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Pour Over Coffee

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Great For

  • Arrow Right Perfect Single Servings
  • Arrow Right Clear Flavors
  • Arrow Right Light & Medium Roasts


Makes 1 Serving, 2:00-2:30 Min

  • Pour Over Brewer
    Pour Over Brewer
  • Paper Filter
    Paper Filter
  • Gooseneck Kettle
    Gooseneck Kettle
  • Scale
  • Your Favorite Mug
    Your Favorite Mug
  • 198º–205º F Filtered Water
    198º–205º F Filtered Water
    12 oz (350 ml)
  • Medium Grind Coffee
    Medium Grind Coffee
    0.75 oz (21 g) – About 4 tbsp
Step 1
Rinse & Preheat
Add a filter to the coffee dripper and place it on top of your mug or carafe. Rinse the filter with hot water to remove any papery flavors; this will also pre-heat both your vessel and brewer. Discard this water before proceeding.
Step 2
Grind Coffee & Add Grounds
If you’re grinding your coffee beans fresh, you’ll want your coffee grinder on a medium setting. Based on your results, the grind setting is one of the main variables you can adjust for future brews. Our recipe uses 16.6 grams of water for every gram of coffee, so as long as your dripper is big enough, you can scale up from there. Set your mug and brewer on top of your scale (if you’re using one) and add coffee grounds to the filter. Give your brewer a quick shake to level the coffee grounds; this will help you get even extraction, which is super-important on your journey towards delicious coffee.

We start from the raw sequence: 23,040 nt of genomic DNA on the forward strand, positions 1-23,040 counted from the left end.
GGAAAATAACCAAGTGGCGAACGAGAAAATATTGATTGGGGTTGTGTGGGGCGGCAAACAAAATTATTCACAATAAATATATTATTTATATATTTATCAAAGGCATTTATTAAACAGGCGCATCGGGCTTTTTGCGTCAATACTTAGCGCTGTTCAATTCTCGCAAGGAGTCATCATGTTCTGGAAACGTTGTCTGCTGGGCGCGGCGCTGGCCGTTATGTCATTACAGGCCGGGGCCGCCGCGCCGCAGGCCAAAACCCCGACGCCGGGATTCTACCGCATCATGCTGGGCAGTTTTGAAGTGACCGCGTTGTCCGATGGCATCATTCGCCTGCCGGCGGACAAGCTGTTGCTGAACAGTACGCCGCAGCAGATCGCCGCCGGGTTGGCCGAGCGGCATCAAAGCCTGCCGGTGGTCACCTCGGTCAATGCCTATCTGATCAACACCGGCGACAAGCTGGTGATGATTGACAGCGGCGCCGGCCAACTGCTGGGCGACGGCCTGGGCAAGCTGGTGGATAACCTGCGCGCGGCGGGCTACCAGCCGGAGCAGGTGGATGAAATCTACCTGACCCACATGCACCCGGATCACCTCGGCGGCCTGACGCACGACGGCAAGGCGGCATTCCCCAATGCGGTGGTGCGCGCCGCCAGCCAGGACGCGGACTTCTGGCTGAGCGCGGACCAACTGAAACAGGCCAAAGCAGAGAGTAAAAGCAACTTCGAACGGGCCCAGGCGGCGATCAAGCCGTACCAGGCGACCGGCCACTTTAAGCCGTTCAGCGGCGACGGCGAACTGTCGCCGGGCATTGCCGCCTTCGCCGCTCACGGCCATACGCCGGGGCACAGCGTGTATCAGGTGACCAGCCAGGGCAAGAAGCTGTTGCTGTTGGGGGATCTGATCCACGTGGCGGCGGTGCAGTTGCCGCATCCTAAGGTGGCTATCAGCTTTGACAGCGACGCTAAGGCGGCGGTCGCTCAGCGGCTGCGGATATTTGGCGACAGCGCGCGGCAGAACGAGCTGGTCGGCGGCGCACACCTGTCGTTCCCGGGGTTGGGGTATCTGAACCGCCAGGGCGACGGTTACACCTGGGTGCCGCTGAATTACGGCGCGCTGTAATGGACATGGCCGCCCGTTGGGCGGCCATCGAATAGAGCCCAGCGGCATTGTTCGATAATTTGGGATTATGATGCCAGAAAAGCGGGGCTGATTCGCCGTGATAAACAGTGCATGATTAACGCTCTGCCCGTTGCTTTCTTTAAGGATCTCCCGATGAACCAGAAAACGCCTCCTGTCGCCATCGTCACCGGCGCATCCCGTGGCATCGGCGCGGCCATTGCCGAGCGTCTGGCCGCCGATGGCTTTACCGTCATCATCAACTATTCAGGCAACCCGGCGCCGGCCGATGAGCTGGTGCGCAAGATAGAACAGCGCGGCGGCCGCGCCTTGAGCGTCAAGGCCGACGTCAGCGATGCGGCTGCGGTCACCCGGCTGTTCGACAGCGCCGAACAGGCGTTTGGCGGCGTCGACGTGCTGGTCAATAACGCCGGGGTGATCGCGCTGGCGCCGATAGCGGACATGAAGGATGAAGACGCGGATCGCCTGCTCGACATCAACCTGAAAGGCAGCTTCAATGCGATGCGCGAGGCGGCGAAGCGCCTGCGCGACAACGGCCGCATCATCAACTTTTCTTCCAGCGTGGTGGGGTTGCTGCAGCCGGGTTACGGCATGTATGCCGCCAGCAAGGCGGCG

Step 3
Bloom to Enhance Flavor
To bloom your coffee, follow these simple steps:
  • Tare (zero out) your scale.
  • Start a timer and slowly pour the filtered water (around 200 degrees Fahrenheit, or around 20 seconds off the boil) equalling about double the weight of the coffee (about 1.5 oz / 45 g of water).
  • Make sure to cover all of the grounds with water, hitting any spots that are still dry after your initial pour. You’ll notice bubbles — that’s carbon dioxide exiting the coffee grounds.
  • Wait 45 seconds.
Step 4
Grab your hot water, making sure your temperature is within a few degrees of 200 F, or 20 seconds off the boil. Start pouring your water in a slow circular motion. Pour about half your water to start, then let the water level drop a little and refill. This is the part of making a pour over that takes a little practice, because you don’t want all your water to drip through too fast or too slowly. If the water level starts to come close to the top of your brewer while pouring, slow down your pour or allow for a brief pause to avoid an overflow.
Step 5
Let it Drip
Keep an eye on your coffee as the water drips through, and when you start to see the coffee grounds appear, remove the brewer from your mug and place it in the sink or on another cup to drain (the last few drops of water can be a little bitter). The timer should read between 2:30 to 3:30 minutes. If your water is taking too much time to drip through, try to either pour faster or set your grinder a little coarser next time. If it’s going through too quickly, pour slower or grind finer.